Breaking Down the Barriers to Inkjet Adoption
By Elizabeth Gooding on March 28th, 2013
Last week, Canon hosted a cross-section of prominent companies from the graphic arts, book, direct mail and transaction printing segments in Munich Germany. I was pleased to be invited, along with other expert presenters from Gartner, InfoTrends, InterQuest, IT Strategies, Madison Advisors and NAPL. The Leadership Forum was held at Canon’s impressive 14,000 square foot Customer Experience Center where several cutsheet toner presses and a huge array of high-volume, continuous feed inkjet presses were configured as custom application demonstrations. I had ample opportunity to network with attendees and learn what was driving them to update their technology. While not specifically an inkjet event, the majority of attendees at the Leadership Forum were evaluating the transition to inkjet or expanding on an existing inkjet implementation. The top three reasons cited:
- Speed/Time to market requirements;
- Full-color, white paper efficiencies;
- Plans to enter new markets.
My charter was to prepare a wrap-up session on “Preparing Your Business for Inkjet ” along with two customers; Bob Radzis of SG360 (a direct mailer) and Mike McCombs of RevSpring (a transaction printer.) These two gentlemen shared their successes with transitioning to inkjet along with candid feedback on the challenges they faced as early adopters. Dialogue with attendees focused on perceived challenges with inkjet adoption but, there were very few actual barriers cited. Some key take-aways were:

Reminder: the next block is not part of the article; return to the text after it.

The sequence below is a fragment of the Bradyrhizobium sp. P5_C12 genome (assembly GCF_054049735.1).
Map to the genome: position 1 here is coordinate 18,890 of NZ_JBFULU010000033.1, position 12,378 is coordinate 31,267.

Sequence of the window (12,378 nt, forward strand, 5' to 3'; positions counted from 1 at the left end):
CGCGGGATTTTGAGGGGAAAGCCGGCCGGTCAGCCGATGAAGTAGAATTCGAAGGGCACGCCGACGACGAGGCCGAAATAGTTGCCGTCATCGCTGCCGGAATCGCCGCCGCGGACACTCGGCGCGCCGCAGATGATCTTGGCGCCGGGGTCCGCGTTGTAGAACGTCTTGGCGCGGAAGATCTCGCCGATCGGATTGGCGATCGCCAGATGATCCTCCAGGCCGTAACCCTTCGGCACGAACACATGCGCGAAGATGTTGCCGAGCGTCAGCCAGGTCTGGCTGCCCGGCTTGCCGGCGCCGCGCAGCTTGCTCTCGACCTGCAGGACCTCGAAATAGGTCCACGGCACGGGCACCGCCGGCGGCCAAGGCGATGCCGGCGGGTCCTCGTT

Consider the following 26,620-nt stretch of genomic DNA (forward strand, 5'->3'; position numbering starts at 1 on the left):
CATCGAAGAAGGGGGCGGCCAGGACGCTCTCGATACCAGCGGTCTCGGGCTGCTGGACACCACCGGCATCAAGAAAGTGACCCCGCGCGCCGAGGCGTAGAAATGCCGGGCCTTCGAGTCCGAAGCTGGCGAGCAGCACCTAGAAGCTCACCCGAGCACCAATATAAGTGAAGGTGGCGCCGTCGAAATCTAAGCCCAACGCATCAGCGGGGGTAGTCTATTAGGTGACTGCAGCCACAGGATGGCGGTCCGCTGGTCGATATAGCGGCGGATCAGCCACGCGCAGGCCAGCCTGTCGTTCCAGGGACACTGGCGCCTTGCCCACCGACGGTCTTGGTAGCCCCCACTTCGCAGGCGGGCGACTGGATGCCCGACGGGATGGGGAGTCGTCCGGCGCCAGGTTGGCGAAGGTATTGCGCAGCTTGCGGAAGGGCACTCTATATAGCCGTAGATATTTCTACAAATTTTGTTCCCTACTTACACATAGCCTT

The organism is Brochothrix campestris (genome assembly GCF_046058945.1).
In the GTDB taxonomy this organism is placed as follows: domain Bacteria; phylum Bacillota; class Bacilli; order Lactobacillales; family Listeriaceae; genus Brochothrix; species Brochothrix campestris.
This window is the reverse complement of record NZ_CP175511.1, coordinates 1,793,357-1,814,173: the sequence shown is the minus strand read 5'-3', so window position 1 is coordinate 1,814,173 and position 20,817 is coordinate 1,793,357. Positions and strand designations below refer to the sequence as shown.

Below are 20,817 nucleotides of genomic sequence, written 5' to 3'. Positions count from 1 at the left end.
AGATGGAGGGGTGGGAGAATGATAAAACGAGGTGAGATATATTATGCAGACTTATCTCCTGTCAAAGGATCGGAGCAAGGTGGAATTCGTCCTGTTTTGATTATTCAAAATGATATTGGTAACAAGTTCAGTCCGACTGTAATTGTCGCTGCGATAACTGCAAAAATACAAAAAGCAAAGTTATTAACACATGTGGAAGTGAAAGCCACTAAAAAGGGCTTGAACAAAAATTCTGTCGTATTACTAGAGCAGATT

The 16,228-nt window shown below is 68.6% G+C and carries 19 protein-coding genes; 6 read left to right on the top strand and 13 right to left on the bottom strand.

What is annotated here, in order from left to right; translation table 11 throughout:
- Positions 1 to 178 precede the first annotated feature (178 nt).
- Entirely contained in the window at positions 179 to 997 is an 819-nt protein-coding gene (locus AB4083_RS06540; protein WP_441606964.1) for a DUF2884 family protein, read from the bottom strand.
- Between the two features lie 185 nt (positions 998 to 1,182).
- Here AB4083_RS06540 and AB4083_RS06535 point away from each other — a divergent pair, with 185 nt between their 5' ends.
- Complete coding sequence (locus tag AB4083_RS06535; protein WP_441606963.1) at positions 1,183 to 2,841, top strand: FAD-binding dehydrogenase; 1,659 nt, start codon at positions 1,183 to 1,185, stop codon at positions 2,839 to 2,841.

- Inkjet has clearly reached a tipping point among high-volume printers of variable applications;
- Quality is no longer perceived as a barrier to adoption;
- Customers were encouraged by the increasing variety and availability of inkjet papers and seemed confident that the trend would continue;
- Customer seemed to recognize that the right workflow solution was as critical as selecting the right press but were less aware of the critical tradeoffs between paper selection and ink usage;
- The major remaining obstacle to inkjet adoption is production volume. Mid-volume companies often can’t generate the business case for inkjet.
While this was a working trip for me, it was also an opportunity to attend great sessions covering the social, economic and technical factors that are changing the print industry in general, as well as, drill-down sessions on key drivers of change in book printing, direct mail and transaction printing specifically. Whether you are a print provider or a consultant there is constantly more to learn in our industry and the Canon Leadership Forum did a great job of blending business, technical and market related content with product demonstrations and networking opportunities. If you ever have the opportunity to visit Canon’s CEC, or attend a future Leadership Forum I highly recommend the trip.
Elizabeth Gooding is the President of Gooding Communications Group and editor of the Insight Forums blog. She writes and speaks and provides training on trends and opportunities for business communications professionals within regulated vertical industries.